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The real problem was in the map inside the car, which should a direct line from Grand Central to the 7th Avenue 34th Street Station, a diagonal line inplace of the to straight line segments from Grand Central to Times Sq. and from Times Sq south to 34th st.

 

Anyone riding the shuttle would see that map and conclude that he was on the wrong train. Chaos rules!

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The subway is very complex, and is multi-dimensional. Can't expect to have it be perfect the first time.

 

- A

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"That's basic New York City information. The red lines run on the West [side]," sniffed Jesaidi Torres, 27, of Flatbush, Brooklyn.

This isn't frigging Boston. Now THAT'S some basic NYC information.

 

Also, I always knew the Google-(MTA) directions were flawed. I live in Jackson Heights in Western Queens, and hwen I typed in my address to see how to get to my school, Google couldn't find my address and told me the nearest similar address was on 23rd St. in the east side of Manhattan. Maybe it was the dash in Queens addresses...

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either they got on the wrong train or have no sense of direction....so they can't blame Google.com for that

LMAO

Sounds like this girl who was in my class last year. To get to our school you take the (6) to 96th St., so she normally takes the cheese bus from her house. She doesn't normally have a problem taking the (6) to the (E) since the automated announcements are there. One day she had to take the subway to an event at the school during summer vacation, so she got on the (E) at Union Turnpike and wanted to transfer to the (6) at 51st Street. Once her train entered Manhattan, she waited for the stops to go by until 51 came, but by 14th St. she realized something was wrong. She ended up taking an uptown train with her accompanying friend to 50th St., but realized there was no transfer there either. She then asked someone after half an hour how to get to the (6), and she got off at Lexington. She ended up being one and a half hours late to a three hour event. :rolleyes::P:D:P:D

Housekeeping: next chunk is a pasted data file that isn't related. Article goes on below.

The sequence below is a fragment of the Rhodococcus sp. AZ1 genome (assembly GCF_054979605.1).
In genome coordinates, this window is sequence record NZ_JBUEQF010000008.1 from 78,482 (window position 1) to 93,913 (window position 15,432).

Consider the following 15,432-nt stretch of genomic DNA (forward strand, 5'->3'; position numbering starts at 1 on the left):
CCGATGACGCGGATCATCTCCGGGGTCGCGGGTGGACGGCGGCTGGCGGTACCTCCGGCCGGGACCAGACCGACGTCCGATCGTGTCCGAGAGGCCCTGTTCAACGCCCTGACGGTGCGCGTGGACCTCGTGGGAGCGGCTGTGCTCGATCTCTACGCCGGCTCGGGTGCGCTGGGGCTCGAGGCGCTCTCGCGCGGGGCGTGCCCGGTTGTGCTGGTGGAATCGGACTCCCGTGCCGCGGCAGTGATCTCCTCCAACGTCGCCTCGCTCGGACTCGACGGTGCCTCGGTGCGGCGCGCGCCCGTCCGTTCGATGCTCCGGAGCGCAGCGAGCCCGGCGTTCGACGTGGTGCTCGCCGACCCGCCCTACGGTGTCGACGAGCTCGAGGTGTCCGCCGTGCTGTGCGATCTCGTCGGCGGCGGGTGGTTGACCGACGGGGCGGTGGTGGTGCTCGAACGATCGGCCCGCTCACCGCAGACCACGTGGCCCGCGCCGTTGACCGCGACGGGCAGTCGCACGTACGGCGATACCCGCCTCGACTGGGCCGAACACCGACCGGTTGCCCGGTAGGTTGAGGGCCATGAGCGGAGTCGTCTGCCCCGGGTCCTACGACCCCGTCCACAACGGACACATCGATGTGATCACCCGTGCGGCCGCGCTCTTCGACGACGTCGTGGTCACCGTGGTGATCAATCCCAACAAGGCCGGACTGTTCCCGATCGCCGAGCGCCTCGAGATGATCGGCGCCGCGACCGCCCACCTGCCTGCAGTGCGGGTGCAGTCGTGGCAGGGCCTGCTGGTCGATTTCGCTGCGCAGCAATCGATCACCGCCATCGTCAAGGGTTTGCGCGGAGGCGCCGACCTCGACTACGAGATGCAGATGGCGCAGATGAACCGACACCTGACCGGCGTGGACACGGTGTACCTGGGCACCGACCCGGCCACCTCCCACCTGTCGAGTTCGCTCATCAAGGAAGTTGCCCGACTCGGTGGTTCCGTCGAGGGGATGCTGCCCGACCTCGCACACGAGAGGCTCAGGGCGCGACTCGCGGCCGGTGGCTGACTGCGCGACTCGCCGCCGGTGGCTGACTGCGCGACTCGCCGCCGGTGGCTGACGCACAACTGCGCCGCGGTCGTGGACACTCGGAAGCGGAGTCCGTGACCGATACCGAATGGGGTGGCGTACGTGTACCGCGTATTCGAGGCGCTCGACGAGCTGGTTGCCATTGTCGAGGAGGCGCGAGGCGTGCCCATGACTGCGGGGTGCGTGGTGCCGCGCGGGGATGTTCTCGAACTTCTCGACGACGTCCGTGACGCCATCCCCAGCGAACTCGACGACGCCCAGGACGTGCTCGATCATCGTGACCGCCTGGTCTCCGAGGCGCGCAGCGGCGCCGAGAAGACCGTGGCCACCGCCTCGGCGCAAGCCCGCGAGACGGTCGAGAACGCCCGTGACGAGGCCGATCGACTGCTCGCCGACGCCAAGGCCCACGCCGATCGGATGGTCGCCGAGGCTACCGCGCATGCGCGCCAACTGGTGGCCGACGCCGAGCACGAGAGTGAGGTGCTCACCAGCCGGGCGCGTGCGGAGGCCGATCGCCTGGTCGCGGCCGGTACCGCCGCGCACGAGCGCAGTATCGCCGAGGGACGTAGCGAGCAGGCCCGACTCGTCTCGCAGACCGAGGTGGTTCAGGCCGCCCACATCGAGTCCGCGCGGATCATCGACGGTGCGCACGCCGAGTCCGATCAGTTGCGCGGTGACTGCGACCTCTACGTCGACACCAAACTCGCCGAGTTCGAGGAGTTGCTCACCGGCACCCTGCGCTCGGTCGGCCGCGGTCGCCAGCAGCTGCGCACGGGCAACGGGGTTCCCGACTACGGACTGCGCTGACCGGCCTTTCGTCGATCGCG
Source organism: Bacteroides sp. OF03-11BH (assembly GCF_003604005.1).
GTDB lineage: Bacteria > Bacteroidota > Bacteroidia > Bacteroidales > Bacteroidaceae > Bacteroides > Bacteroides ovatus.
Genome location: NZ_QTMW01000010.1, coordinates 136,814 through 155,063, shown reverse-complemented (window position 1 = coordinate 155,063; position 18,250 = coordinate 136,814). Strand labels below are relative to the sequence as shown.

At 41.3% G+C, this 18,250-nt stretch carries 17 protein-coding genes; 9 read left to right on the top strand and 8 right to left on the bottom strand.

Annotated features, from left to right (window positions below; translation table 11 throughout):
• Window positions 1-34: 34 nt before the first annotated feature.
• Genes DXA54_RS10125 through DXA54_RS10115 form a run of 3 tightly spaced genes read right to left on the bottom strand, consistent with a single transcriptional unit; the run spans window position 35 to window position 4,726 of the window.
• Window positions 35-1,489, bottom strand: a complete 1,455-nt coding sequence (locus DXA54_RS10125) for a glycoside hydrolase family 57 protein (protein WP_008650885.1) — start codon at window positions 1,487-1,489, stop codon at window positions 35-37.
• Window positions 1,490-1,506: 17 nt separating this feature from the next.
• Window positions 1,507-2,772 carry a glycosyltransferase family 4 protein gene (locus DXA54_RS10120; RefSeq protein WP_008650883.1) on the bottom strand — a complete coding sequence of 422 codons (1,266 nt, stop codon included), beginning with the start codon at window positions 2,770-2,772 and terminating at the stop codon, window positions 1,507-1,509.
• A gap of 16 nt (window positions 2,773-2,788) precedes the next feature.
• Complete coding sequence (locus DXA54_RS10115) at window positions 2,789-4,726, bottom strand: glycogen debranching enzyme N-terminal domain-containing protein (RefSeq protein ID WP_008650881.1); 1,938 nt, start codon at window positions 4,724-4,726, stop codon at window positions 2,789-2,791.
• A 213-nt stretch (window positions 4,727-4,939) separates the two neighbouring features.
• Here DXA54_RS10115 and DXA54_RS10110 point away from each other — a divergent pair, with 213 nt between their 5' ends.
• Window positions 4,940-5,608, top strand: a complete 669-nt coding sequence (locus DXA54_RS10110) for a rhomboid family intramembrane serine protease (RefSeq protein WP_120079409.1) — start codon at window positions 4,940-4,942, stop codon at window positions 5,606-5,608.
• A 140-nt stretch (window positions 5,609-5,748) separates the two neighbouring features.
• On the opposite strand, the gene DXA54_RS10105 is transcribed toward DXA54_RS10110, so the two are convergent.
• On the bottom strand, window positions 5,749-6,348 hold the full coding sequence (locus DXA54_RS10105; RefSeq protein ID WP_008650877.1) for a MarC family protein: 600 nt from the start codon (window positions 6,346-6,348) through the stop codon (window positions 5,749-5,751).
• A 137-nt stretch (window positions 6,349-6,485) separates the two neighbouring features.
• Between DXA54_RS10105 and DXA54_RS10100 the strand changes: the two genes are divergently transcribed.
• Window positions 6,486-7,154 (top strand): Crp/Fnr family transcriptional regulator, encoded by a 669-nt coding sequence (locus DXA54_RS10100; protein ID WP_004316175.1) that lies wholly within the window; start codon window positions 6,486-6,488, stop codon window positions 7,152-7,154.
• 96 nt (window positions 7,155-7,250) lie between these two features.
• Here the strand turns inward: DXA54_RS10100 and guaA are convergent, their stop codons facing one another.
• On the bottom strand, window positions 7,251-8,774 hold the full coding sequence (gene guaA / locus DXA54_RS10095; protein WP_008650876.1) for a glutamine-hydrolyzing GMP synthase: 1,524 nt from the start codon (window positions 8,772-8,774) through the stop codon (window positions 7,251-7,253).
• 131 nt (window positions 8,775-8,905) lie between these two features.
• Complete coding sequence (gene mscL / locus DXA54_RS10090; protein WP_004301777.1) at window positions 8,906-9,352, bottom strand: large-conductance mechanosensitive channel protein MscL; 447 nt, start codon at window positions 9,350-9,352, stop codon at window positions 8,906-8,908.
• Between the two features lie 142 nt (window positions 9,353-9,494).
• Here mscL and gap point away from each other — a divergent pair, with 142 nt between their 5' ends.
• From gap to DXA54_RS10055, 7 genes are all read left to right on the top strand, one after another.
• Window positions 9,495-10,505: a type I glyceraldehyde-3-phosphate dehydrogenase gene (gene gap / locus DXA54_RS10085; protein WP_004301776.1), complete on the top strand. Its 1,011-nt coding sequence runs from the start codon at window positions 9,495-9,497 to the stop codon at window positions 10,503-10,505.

Moral of the Story - It's not the (MTA)'s fault you fail at geography

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Please ppl would be on the 34th Street and still ask where Penn Station is and most of the time they in the vicinity or ppl still get lost or confused in the subways, either they got on the wrong train or have no sense of direction....so they can't blame Google.com for that

 

Well I see you have a point there, I do notice that sometimes, that people are right there at their destination and don't realize that, so I agree.

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I wonder if the ad idea was designed in their California offices... can't expect anyone there to know the system by heart like us New Yorkers.

 

The Google Maps subway & bus tool is cool, but far from perfect. I live on Flatlands Avenue in Brooklyn, and it tells me to walk the mile and a half to the (2)<5> station. Ummm... the B82 and B41 are very close. Sometimes it'll tell me to take the bus to a far off train stop, like (3)(4) Utica Avenue & Eastern Pkwy!?

 

The Google technology is good though, and will be tweaked over time.

 

One thing I haven't been able to get the maps working on is my iPod Touch. I thought it was designed to work on them?